"...I just think to look across the room and automatically assume that somebody else is less aware than me, or that somehow their interior life is less rich, and complicated, and acutely perceived than mine, makes me not as good a writer. Because that means I’m going to be performing for a faceless audience, instead of trying to have a conversation with a person."
This interview is rambling and repetitive and unpolished, and also very hard to put down (or rather, for me, hard to stop listening to - the audiobook narration helps the very raw transcript come to life). Wallace has interesting musings on intelligence, fame, meaning, addiction, and entertainment, and a great deal of his personality seems to shine through vividly in this book.
There’s one really grating thing about this book - the narration and most of the characters are relentlessly flippant. It sort of kills suspension of disbelief when characters seem more amused than stressed by life-threatening situations. The novel seems obsessed with the idea of “cutting the shit” (indeed the exact words “cut the shit” appear verbatim six times): again and again and again we’re treated to scenes in which some sort of disingenuous conversation is cut short by one character gleefully declaring their desire to just get on with it. One wonders how the empire manages to maintain so many formal protocols when a disdain for formality seems to be the defining character quality of most of its inhabitants.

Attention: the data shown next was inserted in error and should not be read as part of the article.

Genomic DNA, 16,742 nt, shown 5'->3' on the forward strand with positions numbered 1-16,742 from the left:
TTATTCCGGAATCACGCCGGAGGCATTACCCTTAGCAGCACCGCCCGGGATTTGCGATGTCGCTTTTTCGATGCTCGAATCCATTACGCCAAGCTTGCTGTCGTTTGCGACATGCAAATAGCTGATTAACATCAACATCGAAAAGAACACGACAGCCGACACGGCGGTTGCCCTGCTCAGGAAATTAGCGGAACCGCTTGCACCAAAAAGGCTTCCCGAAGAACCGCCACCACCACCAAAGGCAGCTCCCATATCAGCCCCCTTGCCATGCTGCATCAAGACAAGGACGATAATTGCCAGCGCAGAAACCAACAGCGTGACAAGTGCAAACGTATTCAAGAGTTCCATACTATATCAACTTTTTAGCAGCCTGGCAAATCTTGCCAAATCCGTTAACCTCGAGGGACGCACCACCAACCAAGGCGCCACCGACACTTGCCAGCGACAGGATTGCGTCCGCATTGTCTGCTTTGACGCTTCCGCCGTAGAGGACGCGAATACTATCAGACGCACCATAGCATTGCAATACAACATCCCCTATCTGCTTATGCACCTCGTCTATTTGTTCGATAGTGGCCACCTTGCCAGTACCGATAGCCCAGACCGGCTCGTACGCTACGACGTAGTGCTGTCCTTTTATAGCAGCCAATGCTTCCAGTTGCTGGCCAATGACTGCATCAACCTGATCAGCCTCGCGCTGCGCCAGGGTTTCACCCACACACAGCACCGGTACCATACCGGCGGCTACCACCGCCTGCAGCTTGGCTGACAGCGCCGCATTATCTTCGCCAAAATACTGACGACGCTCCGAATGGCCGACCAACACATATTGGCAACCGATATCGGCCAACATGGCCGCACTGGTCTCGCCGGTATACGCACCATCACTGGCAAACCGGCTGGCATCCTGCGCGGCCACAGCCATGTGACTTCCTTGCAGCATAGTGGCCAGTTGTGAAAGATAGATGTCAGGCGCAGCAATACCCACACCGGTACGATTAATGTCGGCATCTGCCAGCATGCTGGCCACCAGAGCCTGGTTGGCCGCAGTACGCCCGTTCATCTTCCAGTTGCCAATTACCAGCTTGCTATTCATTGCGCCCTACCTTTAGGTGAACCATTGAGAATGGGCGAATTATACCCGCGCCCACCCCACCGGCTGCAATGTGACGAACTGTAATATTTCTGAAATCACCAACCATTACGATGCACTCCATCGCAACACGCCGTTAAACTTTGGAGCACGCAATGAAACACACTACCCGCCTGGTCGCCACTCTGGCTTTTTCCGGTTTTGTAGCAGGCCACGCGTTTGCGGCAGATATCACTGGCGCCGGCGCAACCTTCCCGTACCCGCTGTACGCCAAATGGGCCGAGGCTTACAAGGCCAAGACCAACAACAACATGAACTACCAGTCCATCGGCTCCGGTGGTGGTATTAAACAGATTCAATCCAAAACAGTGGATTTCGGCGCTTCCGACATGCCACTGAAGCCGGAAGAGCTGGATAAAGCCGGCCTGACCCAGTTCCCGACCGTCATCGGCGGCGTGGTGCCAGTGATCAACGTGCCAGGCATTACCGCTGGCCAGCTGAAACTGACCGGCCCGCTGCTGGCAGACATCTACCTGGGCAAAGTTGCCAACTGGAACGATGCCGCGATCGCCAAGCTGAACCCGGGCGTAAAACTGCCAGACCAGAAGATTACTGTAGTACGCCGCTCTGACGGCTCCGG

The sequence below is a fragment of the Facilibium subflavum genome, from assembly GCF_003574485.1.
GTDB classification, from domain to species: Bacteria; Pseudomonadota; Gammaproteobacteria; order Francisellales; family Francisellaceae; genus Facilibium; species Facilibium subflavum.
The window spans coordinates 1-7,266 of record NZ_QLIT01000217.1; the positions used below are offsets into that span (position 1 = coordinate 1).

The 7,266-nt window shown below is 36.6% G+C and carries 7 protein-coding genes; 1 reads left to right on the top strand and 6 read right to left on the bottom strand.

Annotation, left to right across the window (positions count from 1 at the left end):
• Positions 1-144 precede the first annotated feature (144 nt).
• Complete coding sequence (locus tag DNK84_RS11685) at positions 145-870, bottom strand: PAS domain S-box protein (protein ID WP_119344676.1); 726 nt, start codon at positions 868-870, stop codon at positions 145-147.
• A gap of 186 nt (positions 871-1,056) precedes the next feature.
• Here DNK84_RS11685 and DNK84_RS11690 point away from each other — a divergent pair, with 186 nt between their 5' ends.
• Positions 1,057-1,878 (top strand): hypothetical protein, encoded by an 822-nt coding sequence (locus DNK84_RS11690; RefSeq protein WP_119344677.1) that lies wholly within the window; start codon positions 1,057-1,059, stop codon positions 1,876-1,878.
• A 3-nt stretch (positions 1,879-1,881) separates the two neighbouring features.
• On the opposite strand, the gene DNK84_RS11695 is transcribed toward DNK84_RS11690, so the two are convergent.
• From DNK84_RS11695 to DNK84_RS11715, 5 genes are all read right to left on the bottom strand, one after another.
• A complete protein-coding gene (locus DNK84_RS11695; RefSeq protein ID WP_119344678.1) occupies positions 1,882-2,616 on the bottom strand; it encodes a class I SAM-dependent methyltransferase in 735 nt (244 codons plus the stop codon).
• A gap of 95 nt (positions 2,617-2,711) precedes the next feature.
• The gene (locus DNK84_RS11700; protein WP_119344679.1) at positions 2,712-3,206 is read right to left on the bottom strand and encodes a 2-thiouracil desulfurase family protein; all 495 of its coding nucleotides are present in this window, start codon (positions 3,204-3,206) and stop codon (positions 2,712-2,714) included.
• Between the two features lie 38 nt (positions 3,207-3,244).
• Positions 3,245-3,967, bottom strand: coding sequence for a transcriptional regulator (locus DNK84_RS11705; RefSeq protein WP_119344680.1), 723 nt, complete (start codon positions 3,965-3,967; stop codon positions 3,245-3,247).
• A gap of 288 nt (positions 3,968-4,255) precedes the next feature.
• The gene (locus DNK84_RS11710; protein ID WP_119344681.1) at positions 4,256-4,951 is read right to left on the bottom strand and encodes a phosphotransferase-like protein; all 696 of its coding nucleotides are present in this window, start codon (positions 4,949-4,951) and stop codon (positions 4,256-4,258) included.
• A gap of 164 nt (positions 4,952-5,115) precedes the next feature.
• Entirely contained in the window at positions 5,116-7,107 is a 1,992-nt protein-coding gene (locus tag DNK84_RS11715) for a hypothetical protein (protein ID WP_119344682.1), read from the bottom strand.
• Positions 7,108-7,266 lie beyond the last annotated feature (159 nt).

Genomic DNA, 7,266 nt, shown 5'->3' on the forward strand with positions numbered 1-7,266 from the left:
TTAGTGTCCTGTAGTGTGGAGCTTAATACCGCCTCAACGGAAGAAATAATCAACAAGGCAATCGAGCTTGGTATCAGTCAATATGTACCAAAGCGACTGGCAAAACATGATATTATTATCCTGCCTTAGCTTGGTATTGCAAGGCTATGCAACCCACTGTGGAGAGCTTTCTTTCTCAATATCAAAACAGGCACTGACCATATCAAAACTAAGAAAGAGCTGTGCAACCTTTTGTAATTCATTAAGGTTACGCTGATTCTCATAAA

Underwhelming dialogue notwithstanding, it’s a fun and quick read, with at least one interesting idea - the “memory room” in which the emperox has full, unfiltered access to all the thoughts of all previous emperoxs.
A sad story, told in an engaging manner and with sensitivity to everyone involved.
My father once complained that we no longer have the degree of freedom he enjoyed in his childhood - kinds of freedom, he said, that he could not even describe to me. Many readers of this novel apparently harbor similar feelings, based on the author’s note in the introduction: